Openstreetmap can be used offline, without an internet connection, in a number of ways. In fact because the OpenStreetMap is more free (as in freedom), some offline offerings can be vastly superior to those of other map data providers, since they often deliberately use technical barriers to limit offline storage/distribution of their data.
Working offline is helpful for all sorts of reasons. Local storage is often faster than making requests to the internet. If you are travelling abroad, and want to save on roaming fees. For working in countryside locations where 3G connections are unreliable, or underground (ever wanted to browse a map while on the metro?). OpenStreetMap can be used in the developing world, and in disaster zones where internet is not available.
Since Openstreetmap data has so many uses, and a lively ecosystem of developers creating different tools, there are many options. See the list of available software or other possibilities of using OpenStreetMap. Some experimentation may be necessary to find the tool or tools which are right for the job. Obviously you should do this experimentation while you're still able to download software and instructions!
View the map offline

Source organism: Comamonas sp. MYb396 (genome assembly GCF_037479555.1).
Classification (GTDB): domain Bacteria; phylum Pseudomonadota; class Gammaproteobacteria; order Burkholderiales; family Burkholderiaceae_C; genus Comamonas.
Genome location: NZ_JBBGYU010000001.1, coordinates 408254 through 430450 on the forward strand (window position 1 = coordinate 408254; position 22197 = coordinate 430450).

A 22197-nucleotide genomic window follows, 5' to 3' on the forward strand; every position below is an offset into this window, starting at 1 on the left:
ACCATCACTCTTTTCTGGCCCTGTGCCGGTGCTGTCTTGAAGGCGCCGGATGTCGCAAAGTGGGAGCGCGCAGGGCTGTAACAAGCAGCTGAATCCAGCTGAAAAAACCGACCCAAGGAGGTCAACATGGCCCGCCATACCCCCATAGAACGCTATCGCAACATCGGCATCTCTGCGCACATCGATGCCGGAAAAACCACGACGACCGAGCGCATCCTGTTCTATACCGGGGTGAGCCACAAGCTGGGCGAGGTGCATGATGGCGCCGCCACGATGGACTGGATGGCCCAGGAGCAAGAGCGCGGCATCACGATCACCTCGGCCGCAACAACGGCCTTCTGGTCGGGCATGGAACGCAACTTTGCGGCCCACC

You can download images from the web site, there are tools for this e.g. Export tab from the web map, Tangogps (Linux). You can also you applications that will use the Openstreetmap data in useful ways like Gosmore or Navit, see more in next section.
Rendering data yourself
The web map is rendered by Mapnik or Osmarender, these can be installed on your system to allow you to render maps your way. Osmarender can be used directly in a browser which will be slow, installing mapnik is very possible even with little knowledge about the tools you need to install. There are a few more rendering solutions that can work offline, see Rendering.
Using the data offline
You can use Openstreetmap for lots of things, but Routing is the most important one. There is two tools for this Navit and Gosmore. You can download Openstreetmap maps packs for navit which were prepared by CloudMade.
For caching tiles on your computer and then be able to browse the map offline, you can also use:
Also have a look at
While you have an internet connection...
- Download an area of the map (can be one or several bounding boxes)
- Save the data as a OSM XML file on your local disk.
While you're offline without an internet connection...
- Open the file
- Maybe open GPS traces and overlay them on the data (This can also work fine offline)
- Make changes e.g. add local information you have captured while out surveying
- Save changes back to file. The file includes information about all your changes including moving and deleting data.
When you're back to an internet connection...
- Open the file from your disk into JOSM
- Do "File" menu > "Update Data" to re-download the areas you worked on. Resolve any conflicts (see JOSM/Advanced editing#Resolving conflicts)
- Click upload to save the changes to the OpenStreetMap server.